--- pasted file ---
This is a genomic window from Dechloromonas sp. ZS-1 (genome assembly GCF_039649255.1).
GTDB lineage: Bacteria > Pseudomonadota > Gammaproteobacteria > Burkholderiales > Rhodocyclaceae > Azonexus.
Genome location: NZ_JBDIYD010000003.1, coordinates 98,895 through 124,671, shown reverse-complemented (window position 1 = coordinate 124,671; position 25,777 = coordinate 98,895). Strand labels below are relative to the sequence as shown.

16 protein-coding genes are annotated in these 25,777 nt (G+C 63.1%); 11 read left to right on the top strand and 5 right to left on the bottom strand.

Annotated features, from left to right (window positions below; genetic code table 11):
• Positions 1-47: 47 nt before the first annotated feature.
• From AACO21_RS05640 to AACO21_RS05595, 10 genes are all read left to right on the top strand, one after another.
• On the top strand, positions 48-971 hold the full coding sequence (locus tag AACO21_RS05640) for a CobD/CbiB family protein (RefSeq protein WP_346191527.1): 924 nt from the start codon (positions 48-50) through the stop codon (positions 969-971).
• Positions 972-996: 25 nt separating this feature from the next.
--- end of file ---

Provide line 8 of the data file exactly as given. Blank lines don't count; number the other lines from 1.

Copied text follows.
• On the top strand, positions 48-971 hold the full coding sequence (locus tag AACO21_RS05640) for a CobD/CbiB family protein (RefSeq protein WP_346191527.1): 924 nt from the start codon (positions 48-50) through the stop codon (positions 969-971).